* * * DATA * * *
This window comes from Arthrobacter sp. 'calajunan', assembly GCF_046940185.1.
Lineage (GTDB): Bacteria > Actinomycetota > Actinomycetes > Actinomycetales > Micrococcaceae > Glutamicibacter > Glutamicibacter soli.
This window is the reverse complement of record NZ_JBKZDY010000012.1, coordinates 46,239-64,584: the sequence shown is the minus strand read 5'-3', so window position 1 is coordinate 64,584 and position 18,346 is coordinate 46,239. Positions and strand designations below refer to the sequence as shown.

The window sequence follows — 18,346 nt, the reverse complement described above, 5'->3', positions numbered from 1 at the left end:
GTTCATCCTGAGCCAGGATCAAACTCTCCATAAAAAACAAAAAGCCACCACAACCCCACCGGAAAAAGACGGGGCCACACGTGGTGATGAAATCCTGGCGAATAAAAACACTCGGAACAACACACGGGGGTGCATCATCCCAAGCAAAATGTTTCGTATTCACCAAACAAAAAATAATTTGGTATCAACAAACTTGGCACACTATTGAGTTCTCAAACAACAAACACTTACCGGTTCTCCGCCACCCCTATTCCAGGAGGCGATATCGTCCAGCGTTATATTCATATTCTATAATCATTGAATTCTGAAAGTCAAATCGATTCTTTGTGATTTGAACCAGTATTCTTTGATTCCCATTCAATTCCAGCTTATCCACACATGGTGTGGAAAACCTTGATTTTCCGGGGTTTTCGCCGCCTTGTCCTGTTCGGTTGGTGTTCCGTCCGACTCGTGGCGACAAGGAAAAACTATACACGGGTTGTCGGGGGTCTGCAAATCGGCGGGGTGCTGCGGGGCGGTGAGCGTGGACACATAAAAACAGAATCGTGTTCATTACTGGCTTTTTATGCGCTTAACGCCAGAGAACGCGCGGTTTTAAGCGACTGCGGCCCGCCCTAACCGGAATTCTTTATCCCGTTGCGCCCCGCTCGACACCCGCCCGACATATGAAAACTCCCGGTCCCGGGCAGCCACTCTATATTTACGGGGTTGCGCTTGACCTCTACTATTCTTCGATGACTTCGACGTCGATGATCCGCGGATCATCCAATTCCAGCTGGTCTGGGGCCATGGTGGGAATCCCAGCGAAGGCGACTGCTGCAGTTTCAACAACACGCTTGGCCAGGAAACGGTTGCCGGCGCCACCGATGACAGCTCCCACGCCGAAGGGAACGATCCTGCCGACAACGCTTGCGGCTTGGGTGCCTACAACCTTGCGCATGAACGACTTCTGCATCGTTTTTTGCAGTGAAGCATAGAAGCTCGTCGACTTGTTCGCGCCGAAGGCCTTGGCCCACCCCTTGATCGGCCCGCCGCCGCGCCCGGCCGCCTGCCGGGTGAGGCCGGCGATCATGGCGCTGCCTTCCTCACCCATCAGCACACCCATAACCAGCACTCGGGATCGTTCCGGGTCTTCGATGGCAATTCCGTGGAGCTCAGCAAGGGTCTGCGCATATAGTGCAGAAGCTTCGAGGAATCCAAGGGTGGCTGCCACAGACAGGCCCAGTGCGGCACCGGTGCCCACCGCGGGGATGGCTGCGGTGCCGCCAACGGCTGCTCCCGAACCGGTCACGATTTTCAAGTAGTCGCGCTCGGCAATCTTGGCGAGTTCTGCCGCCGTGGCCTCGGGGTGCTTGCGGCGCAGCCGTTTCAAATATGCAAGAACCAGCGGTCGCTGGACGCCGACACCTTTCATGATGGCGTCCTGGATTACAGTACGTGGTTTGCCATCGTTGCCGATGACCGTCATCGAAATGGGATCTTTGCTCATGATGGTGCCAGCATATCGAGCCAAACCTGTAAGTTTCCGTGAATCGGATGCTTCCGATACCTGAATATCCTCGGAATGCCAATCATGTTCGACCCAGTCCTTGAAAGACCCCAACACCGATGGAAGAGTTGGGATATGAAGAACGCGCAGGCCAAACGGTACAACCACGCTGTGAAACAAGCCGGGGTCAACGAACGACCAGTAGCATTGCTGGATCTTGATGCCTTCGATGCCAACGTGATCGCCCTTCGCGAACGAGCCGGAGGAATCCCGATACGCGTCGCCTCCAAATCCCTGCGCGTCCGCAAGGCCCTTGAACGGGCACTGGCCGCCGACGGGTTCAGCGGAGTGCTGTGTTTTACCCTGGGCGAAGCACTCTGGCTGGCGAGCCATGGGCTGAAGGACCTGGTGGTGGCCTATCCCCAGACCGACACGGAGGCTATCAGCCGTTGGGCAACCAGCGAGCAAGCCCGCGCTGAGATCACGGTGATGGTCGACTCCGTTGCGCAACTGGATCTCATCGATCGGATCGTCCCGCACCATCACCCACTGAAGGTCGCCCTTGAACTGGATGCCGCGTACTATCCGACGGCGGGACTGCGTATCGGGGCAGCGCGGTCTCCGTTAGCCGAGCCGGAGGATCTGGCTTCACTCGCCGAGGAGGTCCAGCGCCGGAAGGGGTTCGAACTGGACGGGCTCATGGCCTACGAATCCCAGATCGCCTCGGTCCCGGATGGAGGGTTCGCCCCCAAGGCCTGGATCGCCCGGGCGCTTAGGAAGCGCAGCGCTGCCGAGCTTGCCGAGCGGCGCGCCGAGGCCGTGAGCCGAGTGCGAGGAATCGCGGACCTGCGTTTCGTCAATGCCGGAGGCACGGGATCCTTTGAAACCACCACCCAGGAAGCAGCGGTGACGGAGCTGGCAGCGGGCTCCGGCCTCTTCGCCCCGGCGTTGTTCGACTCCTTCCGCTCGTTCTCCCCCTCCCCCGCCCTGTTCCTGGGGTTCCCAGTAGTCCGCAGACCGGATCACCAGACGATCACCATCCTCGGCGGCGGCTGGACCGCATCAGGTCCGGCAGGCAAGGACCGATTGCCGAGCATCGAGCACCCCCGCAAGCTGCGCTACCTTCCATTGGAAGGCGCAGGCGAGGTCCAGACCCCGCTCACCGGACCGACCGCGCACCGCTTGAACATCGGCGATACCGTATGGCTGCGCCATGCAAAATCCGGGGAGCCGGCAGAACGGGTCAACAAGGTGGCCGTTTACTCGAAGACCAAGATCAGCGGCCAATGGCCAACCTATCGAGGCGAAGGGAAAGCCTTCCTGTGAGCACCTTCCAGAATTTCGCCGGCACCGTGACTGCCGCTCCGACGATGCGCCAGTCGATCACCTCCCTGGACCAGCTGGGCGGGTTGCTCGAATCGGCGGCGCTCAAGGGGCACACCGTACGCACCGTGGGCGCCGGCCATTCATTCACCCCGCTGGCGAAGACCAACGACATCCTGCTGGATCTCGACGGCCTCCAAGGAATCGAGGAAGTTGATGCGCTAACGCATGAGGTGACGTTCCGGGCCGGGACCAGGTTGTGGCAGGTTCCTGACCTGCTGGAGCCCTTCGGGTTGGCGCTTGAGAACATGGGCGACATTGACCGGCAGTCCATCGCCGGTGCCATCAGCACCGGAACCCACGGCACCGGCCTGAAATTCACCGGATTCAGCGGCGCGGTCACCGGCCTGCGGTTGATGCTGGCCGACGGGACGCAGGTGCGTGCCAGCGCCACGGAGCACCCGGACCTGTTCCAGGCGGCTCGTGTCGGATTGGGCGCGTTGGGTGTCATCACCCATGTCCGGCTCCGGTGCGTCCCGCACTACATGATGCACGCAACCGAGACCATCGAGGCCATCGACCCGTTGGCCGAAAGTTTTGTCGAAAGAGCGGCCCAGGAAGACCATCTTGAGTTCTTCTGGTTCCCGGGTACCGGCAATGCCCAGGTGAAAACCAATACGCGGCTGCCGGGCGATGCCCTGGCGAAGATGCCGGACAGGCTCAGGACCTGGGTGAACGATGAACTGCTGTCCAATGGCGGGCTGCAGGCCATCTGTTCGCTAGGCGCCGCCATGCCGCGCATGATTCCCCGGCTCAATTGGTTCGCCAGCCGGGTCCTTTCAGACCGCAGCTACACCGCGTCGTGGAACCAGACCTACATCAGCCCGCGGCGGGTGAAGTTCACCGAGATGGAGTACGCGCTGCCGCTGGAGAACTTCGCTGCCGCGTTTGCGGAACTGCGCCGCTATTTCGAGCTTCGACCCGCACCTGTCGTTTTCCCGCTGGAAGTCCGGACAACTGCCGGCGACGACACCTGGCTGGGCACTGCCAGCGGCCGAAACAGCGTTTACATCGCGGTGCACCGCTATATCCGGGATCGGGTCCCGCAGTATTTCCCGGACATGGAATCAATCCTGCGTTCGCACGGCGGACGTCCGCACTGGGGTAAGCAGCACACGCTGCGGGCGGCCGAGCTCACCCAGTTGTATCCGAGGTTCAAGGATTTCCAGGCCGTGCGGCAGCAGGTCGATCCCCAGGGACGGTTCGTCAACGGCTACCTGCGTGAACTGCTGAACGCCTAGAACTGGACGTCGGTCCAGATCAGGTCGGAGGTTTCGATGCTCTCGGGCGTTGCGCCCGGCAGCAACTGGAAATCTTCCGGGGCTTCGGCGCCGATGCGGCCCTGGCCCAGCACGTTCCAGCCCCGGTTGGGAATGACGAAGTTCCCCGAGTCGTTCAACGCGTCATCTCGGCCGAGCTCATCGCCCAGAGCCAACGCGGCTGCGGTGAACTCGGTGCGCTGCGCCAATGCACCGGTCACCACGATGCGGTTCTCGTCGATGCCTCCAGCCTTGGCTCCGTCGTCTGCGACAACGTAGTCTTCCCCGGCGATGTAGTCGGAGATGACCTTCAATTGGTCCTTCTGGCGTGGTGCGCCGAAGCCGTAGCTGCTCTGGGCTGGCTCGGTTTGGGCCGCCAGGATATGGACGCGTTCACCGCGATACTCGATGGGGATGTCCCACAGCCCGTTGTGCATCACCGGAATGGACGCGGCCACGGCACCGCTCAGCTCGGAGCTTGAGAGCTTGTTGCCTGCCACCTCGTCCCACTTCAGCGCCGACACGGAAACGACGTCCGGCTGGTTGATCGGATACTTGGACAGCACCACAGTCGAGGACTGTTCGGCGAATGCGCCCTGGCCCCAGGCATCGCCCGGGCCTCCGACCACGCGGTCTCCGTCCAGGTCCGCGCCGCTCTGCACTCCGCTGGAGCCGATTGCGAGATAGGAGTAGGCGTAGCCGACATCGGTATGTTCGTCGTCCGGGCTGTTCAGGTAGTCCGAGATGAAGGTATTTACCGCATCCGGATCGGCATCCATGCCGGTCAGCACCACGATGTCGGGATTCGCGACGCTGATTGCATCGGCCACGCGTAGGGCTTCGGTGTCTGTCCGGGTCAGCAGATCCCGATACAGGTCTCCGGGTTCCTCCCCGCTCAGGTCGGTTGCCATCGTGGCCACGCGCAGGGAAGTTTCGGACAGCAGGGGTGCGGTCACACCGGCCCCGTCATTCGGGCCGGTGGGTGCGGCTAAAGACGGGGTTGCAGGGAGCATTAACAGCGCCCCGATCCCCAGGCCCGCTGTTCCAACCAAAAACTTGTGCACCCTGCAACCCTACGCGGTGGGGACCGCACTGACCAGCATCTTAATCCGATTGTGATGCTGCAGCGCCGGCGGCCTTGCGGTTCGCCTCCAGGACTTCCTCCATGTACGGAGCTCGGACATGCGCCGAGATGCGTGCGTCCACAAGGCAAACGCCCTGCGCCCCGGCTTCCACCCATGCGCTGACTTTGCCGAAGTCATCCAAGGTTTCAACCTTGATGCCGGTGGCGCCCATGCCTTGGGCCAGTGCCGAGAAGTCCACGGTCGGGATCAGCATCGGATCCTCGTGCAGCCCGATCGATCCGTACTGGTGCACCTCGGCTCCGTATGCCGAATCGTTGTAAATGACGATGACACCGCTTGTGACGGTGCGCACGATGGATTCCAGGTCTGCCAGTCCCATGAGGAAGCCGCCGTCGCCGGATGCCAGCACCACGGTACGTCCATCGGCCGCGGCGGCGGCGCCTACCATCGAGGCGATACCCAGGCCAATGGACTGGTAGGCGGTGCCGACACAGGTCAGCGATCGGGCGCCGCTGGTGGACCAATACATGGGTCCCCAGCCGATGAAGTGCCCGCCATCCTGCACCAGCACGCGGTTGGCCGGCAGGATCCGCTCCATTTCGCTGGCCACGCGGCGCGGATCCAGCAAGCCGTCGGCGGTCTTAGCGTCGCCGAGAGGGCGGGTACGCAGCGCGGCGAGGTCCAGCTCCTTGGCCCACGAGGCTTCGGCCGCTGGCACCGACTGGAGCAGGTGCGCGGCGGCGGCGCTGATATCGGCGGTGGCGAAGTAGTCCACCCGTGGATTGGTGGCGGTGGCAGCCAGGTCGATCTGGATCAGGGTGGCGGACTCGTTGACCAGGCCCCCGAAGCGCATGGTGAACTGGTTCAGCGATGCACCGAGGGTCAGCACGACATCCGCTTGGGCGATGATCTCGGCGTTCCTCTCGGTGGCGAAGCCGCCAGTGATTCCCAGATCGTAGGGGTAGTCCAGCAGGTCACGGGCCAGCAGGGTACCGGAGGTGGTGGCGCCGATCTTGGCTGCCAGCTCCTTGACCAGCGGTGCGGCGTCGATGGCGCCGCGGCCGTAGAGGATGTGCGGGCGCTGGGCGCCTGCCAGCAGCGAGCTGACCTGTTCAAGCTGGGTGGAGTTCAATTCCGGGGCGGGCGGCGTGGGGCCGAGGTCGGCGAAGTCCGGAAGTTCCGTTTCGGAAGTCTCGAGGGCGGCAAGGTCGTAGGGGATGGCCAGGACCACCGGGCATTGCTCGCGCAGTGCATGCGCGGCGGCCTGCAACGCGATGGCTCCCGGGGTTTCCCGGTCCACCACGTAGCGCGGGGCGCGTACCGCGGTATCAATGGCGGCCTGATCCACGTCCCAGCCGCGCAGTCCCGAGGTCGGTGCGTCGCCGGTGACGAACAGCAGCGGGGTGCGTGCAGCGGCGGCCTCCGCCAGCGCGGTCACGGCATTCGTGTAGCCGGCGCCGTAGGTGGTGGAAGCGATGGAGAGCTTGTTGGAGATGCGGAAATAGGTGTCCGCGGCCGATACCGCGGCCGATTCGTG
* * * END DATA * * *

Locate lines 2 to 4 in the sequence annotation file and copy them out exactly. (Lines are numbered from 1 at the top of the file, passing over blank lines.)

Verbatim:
Lineage (GTDB): Bacteria > Actinomycetota > Actinomycetes > Actinomycetales > Micrococcaceae > Glutamicibacter > Glutamicibacter soli.
This window is the reverse complement of record NZ_JBKZDY010000012.1, coordinates 46,239-64,584: the sequence shown is the minus strand read 5'-3', so window position 1 is coordinate 64,584 and position 18,346 is coordinate 46,239. Positions and strand designations below refer to the sequence as shown.

The window sequence follows — 18,346 nt, the reverse complement described above, 5'->3', positions numbered from 1 at the left end: